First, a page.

the cove

The back roads smelled of lilacs, the sun high in the sky. Rubber met hot cement at fifty miles an hour then slowed to a purr as the road narrowed then crested before spilling into the mouth of the cove. Once there, I dismounted and wandered toward the water to perch myself in the warm, smooth hollow of a boulder easily twice my size. Wind whistled through my helmet, its gusts playfully shoving me around. I could swear the rock and the land beneath me were moving, felt as if I were on a ship out at sea.

Several yards off lay a wooden canoe, stranded, half of its green body dipped in water tugging at its belly. A breakwater cloaked in seaweed and kelp stretched into the waves like a golden arm. On a nearby beach a boy in shorts and sneakers crunched across pebbles and skipped rocks sidearm into the bay. The sky shined clear, scant clouds clinging to the horizon just above a thick band of trees. The clouds looked lonely and for a moment I wished for them that they could possess life. But as I began to consider what that meant—life's pain and struggle and hardship—I realized that they were better off simply floating then dissolving into nothing as if on a whim. Perhaps one day I’ll be like one of those clouds, I thought—I hoped.

As the wind picked up, tiny whitecaps formed like thousands of fingers crawling toward shore. Each had a voice of its own and they spoke to me in a hush as if a river falling over stones. Voices came to me, too, from the rustling leaves and the birds and a great calm embraced me as I closed my eyes to the sun. I hope my boy is okay, I thought, keenly aware of my fear of seizures or of injury from a bad fall or of some hurt that he can't voice. If only for a moment my worry, like heavy stones in my pockets, drown there in sun and wind and waves and clouds and leaves and birds.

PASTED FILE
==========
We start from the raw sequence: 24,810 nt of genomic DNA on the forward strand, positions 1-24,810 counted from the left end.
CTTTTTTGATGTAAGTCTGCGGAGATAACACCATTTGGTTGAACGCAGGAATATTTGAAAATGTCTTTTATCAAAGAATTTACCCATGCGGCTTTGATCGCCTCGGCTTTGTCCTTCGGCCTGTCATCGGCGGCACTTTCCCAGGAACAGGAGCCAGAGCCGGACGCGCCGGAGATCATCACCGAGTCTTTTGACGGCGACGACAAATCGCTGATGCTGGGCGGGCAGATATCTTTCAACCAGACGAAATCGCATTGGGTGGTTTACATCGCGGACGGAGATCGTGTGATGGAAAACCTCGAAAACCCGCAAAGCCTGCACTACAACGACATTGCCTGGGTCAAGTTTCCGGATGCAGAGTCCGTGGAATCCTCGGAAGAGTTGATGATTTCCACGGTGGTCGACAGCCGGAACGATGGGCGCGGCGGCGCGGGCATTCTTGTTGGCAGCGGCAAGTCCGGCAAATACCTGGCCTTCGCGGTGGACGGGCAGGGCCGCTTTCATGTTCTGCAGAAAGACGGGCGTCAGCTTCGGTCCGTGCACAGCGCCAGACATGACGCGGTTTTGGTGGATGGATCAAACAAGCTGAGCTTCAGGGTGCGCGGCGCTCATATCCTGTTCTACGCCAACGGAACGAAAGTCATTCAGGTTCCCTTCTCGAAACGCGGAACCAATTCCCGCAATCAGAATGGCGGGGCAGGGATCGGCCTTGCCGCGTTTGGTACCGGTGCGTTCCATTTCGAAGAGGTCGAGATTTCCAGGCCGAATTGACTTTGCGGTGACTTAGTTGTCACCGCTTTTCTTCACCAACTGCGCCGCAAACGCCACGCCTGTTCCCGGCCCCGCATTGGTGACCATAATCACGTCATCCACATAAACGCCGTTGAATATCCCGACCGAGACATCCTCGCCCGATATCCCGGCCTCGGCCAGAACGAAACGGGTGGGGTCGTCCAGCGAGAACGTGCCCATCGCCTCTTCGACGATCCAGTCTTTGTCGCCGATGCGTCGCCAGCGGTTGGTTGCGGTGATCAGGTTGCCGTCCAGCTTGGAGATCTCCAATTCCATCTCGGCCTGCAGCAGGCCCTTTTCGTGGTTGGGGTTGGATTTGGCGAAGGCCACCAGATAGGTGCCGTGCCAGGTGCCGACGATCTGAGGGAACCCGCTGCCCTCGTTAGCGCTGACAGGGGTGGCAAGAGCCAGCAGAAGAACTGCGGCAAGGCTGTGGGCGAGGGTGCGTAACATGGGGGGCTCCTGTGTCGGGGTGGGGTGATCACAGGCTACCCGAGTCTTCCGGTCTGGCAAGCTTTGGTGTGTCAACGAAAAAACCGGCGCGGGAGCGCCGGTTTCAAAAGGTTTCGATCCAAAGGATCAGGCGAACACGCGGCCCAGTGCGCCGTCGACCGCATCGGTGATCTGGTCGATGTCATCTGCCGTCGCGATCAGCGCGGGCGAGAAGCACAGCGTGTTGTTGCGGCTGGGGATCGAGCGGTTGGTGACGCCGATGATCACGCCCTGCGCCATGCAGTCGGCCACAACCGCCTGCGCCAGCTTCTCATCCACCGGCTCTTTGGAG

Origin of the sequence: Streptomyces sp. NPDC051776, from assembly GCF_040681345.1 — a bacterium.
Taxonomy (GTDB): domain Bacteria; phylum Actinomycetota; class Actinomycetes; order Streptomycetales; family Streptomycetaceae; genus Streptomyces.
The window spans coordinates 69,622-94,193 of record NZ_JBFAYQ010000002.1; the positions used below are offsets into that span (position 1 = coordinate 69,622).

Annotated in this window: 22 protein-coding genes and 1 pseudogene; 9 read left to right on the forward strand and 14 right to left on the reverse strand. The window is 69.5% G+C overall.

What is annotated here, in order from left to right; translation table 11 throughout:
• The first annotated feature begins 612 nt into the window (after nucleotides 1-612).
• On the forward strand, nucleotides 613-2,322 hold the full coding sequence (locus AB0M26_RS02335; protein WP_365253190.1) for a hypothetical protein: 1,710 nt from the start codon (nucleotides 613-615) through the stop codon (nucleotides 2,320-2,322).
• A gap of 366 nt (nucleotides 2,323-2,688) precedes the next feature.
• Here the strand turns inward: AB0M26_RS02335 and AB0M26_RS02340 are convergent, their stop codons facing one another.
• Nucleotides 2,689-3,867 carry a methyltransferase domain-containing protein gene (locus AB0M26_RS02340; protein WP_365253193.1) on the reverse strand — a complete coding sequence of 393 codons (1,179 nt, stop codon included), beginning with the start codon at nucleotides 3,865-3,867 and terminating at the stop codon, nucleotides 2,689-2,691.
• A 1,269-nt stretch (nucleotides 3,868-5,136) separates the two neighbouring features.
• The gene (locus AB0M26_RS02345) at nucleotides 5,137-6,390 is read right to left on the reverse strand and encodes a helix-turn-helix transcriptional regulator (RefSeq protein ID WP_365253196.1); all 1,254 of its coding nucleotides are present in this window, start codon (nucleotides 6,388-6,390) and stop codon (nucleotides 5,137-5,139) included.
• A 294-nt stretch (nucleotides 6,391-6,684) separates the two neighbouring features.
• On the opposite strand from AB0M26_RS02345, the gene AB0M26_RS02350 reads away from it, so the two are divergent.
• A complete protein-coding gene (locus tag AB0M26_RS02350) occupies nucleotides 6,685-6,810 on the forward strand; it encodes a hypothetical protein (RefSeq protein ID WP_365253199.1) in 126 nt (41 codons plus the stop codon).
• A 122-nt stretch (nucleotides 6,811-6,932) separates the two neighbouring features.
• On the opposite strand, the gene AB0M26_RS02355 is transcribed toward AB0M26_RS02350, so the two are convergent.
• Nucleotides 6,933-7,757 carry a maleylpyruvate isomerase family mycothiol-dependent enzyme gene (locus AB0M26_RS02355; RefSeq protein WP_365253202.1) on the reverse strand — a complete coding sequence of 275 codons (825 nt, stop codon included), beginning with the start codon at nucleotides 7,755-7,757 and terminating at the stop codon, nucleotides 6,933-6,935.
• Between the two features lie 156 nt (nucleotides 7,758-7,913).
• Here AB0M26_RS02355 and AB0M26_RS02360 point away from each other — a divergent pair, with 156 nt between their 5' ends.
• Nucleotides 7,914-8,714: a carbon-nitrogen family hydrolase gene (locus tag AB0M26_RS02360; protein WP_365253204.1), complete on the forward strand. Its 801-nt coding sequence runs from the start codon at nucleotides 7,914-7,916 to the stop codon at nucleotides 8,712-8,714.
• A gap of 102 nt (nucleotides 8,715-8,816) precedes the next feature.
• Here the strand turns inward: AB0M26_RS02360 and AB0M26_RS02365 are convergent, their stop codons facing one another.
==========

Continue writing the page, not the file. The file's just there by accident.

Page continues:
I flared my nostrils and took in the salty breeze off the delta, which the tide had begun slowly reclaiming. The place reminded me of the clam flats and oyster beds of Hood Canal where I’d often spent summer vacations as a kid. Dad used to set me on his shoulders to hike the muddy trail from campsite to delta and back. Mom, crouched in a half-submerged folding chair shucking oysters into a bucket between her boots, became a perfect mental snapshot. Dad dug elbow deep for geoducks while the rest of us clowned around shoving each other into holes hidden by the murky water, which then filled our boots. My kids will do this some day, I'd thought—I'd hoped.

As I left the place, I glanced back at the boy who’d been tossing rocks. He and his companion were resting in the sun on their own boulders, clouds skirting around the edges of things and the voices of the cove whispering, hush, hush.

photo by Michael Kolster

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